There is nothing "wrong" with GILD. It will continue to grow and do well. It's just that the days of doubling every 12-18 months is over.
I go after people that have, IMO, unrealistic expectations -- be they bull of bear. I also go after people who believe that any stock goes up in a straight line
To answer your question, absent a major acquisition, I'd be surprised to see GILD going above 125 within 12 months, but I do believe that the long term trend is still up.
I chose to focus in on your most ridiculous statement that GILD would be worth $320 to $350 ($500+ billion market cap) within 12-18 months. As much as you want to talk theory, you ignore the fact that an 18% growth in EPS isn't going to get you there.
Other companies have higher PE's because they have higher future expectations for growth than GILD. CELG for example has a PE of 29 , but will grow eps by 33% (if analysts are right). Now if GILD were to find another blockbuster acquisition, than it's PE might rise.
"But you DID say 12-18 months and not 36-48."
You see time does make a difference.;
I'll say it again: THERE IS NO WAY IN HELL THAT AN 18%
GROWTH in EPS gets you to a $500 billion market cap within 18 months.
However, an 18% growth compounded over 4 years yields an EPS that is almost 2x the current level. That would yield a higher stock price -- but still nowhere near a $500 billion market cap -- absent a significant acquisition,.
"My original post stated a cursory range of 12-18 months, truth is...it can be 24-36 or even 36-48 months...or it can be within 12 months.
But you DID say 12-18 months and not 36-48.
"If GILD takes the lion share of the HCV market (50-75%) market with virtually no competition and other hurdles."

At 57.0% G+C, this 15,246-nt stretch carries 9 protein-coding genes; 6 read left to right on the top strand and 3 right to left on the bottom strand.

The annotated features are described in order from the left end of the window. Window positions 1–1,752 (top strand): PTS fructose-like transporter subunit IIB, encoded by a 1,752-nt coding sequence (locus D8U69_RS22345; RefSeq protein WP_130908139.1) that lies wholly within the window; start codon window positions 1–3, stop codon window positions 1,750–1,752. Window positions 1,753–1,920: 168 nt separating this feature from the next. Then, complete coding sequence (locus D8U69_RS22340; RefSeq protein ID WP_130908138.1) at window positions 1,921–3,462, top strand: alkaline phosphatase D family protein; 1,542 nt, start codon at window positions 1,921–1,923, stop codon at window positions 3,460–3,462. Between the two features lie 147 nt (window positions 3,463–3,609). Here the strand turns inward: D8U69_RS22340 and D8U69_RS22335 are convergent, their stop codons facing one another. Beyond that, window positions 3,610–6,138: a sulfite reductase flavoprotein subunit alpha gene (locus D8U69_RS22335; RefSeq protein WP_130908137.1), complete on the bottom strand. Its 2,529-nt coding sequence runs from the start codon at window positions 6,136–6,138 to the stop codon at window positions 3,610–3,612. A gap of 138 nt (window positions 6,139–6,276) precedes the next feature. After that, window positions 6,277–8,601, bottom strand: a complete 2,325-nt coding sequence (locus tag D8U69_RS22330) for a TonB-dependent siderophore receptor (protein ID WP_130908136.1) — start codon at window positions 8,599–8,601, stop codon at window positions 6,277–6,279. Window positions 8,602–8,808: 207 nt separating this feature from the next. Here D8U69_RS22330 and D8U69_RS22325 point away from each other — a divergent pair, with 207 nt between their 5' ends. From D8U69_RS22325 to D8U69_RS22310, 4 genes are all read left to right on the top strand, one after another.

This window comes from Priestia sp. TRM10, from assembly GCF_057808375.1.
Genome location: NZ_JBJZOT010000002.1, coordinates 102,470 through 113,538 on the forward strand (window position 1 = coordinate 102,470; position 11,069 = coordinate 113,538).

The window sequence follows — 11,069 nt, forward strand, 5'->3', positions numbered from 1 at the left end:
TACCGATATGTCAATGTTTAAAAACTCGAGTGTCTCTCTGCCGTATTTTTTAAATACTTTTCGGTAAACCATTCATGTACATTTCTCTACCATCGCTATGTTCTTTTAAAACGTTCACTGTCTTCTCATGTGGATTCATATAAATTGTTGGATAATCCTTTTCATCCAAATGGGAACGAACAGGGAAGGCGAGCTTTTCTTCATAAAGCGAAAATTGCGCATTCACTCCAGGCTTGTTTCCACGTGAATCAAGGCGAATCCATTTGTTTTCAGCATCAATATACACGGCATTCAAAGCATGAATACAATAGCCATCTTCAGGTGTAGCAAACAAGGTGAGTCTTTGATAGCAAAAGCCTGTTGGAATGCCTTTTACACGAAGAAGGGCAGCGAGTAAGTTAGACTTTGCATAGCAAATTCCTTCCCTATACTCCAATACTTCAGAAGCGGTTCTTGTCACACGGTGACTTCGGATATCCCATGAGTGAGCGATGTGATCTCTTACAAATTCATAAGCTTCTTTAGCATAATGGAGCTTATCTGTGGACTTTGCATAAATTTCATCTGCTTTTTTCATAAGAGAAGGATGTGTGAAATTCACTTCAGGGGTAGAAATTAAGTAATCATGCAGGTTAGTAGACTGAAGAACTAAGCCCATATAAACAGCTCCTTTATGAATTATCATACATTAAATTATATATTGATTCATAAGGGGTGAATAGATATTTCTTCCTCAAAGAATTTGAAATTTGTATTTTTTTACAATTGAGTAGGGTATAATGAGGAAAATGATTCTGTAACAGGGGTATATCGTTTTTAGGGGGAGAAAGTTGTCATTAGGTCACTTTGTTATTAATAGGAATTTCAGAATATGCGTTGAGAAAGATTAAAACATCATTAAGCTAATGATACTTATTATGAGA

Well Abbievie already shoots that argument to hell -- and then there's the MRK/IDIX combo to deal with ..
"So....as long as GILD increases Revenue/Net Income, it will increase its market cap. Nothing you and I can do about that."
You are absolutely correct.
Analysts expect EPS to grow by 18% this year to next. You were talking about a $500+ billion market cap "within 12 to 18 months". There absolutely no way that an 18% growth in EPS gets you anywhere near that by the end of next year -- except in your fantasies.
$500+ billion market cap???
Absent a realy significant acquisition, there's not even one small chance in hell -- in my most humble opinion
Here's the summary:
The HCV franchise has transformed Gilead (GILD) in the past two years from a solid mid-tier biopharma company into a pharma giant with a market cap rivaling Merck and Pfizer.
The rapid growth, however, is organically unsustainable and earnings decreases are likely within 4-5 years.
To maintain its trajectory to become the world’s largest market cap pharmaceutical company, Gilead is likely looking for another transformative acquisition, perhaps a sizeable one.
While 2015 would be a better time for an acquisition, the current M&A frenzy may drive GILD to an earlier acquisition since companies of interest may no longer be available.
Some acquisition targets include Bristol-Myers-Squibb (BMY), Regeneron (REGN), Pharmacyclics (PCYC), Incyte (INCY), Intercept (ICTP), and Alnylam (ALNY)."
I would hope that GILD would NEVER even think about buying BMY.
Replace the word oversold above with overbought.
There are plenty of examples of "death spiral" stocks staying oversold for long periods of time.
YUP, BoDs vote on stock splits, but in order to do one they need to have available shares to accomplish the task. It is shareholders that must authorize an increase in the number of shares.
So I have a question for you: GILD has split 5 times over the last 12 years. EVERY TIME it split in the past, EVERY TIME, it split after showing that it could hold $80. Why not this time?
Give it time.
I challenge you to find ANY RSI oversold stock, ANY STOCK EVER, that has stayed that way for 2 months.
GILD won't be the first.
In general I agree with you. I still have most of the GILD I bought 11 years ago at a split adjusted price of about $7/share.
However the question was "why would someone want to short GILD?"
The answer is because technicals may be saying that it's about to fall.
I was answering the question.
Besides, if one had sold when ti was overbought and bought at the 50 each time it hit those levels over the last two years -- even couting taxes and brokerage fees one would still have about 30-40 percent more than a buy and hold strategy would have yielded.
No stock is a "buy and never sell." Not one of 'em.